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2014 Corvette Will Retain Leaf Spring Suspension Posts: 10,059
edited September 2014 in Chevrolet

image2014 Corvette Will Retain Leaf Spring Suspension

A leaked sketch of the new C7 shows that the 2014 Chevrolet Corvette will continue to use transverse composite leaf springs.

Read the full story here



  • rayzorrayzor Posts: 61
    "This may seem like old technology to some, but Chevrolet has proven over and over again that the transverse leaf spring can be used to great effect with the right design."
    This can also be said about the Mustang's rear suspension. Sure, it works but there are proven, better designs out there. Ford and Chevy is simply thinking about keeping the cost down, nothing wrong with that.
  • mej2mej2 Posts: 4
    Based on the Corvette's various stellar track times, I don't think a low cost proven design is a bad idea by any means for the suspension.
  • actualsizeactualsize Santa Ana, CaliforniaPosts: 451
    I'm not sure if it's a cost issue or not in this case. The Corvette C6 had double wishbones all around, and almost everything was aluminum. And I can't imagine a composite leaf spring is particularly cheap. We're definitely not seeing the same sort of overt cost consciousness we find at the tail-end of a Mustang. I suspect they prefer it for packaging reasons.

    Twitter: @Edmunds_Test

  • Indeed I had always heard it was a packaging thing too.
  • How do I see the other comments on this article?
  • So now I can see that I can only see the comments after posting one. Edmunds, please do not kill the Inside Line approach to commenting on articles. This sucks.
  • actualsizeactualsize Santa Ana, CaliforniaPosts: 451
    I'm not seeing the same behavior you describe here on Google Chrome and a laptop PC. I can see and read comments without being signed it at all. Yes, I have to click on the "Comments (6)" blue box to display them, but that's it.

    I do have to sign in if I want to post, as I did in order to write this, but that was always the case. And I checked "remember me on this computer" so I don't have to sign in again.

    Twitter: @Edmunds_Test

  • ERRR... I've tried to give this a chance. But, burring comments behind a button and disabling comments from certain articles totally misses the point of a blog. We need community interaction, which cannot happen when you silence us.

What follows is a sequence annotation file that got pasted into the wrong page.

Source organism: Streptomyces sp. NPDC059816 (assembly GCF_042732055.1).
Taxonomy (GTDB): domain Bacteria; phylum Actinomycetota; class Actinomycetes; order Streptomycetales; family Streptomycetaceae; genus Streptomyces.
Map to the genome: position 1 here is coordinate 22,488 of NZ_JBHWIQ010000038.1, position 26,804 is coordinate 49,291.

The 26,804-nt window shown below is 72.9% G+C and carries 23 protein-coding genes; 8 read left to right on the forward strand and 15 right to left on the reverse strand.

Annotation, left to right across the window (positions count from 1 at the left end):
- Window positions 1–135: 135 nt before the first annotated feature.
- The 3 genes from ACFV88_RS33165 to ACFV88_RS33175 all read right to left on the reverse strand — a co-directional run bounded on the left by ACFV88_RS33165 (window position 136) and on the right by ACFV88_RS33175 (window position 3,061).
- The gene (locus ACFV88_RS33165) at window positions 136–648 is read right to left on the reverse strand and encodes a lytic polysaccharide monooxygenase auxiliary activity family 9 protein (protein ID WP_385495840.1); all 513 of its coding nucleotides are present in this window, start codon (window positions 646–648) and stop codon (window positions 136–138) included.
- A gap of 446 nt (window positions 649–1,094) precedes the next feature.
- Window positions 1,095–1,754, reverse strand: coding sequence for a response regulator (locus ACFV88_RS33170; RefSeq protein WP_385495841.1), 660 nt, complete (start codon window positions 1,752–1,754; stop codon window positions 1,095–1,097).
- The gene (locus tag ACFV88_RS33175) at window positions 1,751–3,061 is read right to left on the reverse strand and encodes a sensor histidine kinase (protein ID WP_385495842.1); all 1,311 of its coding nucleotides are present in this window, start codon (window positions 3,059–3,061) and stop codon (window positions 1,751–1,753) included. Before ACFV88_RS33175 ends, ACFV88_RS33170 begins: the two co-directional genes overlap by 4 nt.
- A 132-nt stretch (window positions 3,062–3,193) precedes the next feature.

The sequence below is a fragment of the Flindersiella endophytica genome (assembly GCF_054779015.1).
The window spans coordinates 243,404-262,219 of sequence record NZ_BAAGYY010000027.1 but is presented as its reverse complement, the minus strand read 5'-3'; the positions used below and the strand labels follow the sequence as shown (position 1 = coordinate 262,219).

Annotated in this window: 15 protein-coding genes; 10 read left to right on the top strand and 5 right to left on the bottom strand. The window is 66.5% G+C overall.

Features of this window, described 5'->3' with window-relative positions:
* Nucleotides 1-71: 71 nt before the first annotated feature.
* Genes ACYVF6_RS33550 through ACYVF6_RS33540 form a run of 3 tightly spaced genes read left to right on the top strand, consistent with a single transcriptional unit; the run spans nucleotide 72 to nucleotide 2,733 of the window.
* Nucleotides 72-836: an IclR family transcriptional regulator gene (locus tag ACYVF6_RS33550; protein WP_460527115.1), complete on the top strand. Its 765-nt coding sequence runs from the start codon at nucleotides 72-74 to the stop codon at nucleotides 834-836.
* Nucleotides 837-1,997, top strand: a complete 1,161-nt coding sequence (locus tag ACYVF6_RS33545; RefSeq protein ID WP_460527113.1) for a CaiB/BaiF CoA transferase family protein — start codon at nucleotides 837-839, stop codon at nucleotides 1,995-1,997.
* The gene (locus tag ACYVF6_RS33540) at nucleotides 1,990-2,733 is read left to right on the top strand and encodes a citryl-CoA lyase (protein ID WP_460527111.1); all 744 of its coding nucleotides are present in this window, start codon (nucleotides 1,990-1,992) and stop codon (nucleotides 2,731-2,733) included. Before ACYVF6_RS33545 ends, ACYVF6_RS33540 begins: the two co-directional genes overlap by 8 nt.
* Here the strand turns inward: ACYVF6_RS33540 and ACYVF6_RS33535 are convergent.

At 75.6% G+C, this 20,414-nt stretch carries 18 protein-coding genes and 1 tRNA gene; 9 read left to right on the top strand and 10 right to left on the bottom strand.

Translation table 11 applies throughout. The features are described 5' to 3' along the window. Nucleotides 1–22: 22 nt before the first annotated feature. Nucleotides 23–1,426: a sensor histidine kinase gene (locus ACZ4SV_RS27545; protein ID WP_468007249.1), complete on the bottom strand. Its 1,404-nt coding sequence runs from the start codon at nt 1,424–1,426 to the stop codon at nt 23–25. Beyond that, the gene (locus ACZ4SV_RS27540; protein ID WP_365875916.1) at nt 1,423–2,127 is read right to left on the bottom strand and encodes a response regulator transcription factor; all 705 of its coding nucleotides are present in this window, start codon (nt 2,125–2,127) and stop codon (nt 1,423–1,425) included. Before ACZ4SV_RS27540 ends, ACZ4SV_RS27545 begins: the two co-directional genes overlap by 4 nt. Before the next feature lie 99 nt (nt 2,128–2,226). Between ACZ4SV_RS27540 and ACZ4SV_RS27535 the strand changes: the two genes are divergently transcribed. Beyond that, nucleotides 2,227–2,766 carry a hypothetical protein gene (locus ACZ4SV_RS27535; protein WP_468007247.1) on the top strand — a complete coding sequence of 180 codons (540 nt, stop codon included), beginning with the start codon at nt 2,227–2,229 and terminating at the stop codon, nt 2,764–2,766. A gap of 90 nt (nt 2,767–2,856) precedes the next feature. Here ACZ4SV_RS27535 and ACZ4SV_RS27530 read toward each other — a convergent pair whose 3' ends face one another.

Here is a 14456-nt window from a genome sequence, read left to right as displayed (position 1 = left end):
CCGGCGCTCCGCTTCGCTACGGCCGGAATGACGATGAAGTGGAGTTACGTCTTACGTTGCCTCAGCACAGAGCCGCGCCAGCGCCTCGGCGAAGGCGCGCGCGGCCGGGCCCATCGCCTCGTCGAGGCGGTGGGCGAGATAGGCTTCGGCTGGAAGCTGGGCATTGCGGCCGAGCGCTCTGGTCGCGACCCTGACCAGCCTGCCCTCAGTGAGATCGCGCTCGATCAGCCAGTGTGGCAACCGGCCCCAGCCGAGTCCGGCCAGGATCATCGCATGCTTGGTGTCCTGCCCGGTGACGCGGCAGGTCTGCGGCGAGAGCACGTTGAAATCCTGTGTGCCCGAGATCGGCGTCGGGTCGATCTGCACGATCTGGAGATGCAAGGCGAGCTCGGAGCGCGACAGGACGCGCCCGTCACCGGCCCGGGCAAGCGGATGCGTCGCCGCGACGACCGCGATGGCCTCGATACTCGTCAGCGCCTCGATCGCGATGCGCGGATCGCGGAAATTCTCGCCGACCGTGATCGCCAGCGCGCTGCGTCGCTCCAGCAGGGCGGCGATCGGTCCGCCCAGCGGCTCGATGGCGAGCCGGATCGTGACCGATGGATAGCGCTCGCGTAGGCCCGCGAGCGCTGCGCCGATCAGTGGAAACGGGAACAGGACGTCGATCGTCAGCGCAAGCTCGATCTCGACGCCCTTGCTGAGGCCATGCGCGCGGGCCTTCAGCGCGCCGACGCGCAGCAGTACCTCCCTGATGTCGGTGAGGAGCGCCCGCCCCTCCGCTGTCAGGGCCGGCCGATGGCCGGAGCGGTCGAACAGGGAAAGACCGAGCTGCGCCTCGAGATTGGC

Though, I like the rating system for comments. There is so much potential here but management is competent.
  • Off topic, but the comment section was superior on the Inside Line site.
  • actualsize, the only real problem I have noticed with the site migration is that there is no way to post comments on the long term test blog.
  • sharpendsharpend Posts: 177
    I miss Inside Line. :-(
  • sharpendsharpend Posts: 177
    I miss Inside Line. :-(
  • Test
  • Anybody else notice that it also has a pretty good skectch of what the front end could look like?
  • Elwoodz
    me too, now more hast been leakest.

    SEESH, now I can finally get to the comments and comment. That was a hassle. Now, where is Straightline and ReadersRides... now to keep on searchings. gaaah. Well at least some of the regulars of IL have made it here.
  • Wow, GM. All of this great technology added to the next Corvette, but you're still sticking it out with pushrods and leaf springs.

    It's really sad when all of the other sports cars (i.e. 911, Viper) have been using coil-over suspensions for years now. Even the C5-R and C6.R don't use leaf springs. What's the point of technology transfer from racing when you don't use a variant of the coil-over suspension setup from your very own race car? It's a proven setup!

    Maybe the next Vette gets optional Recaro seats at least.
  • cz_75cz_75 Posts: 7
    Wow, I can barely see any detail in your tiny photos.
  • rh67_rh67_ Posts: 3
    Leaf springs - on a 2014 model....

    This dinosaur should have been put out to grass 20 years ago.
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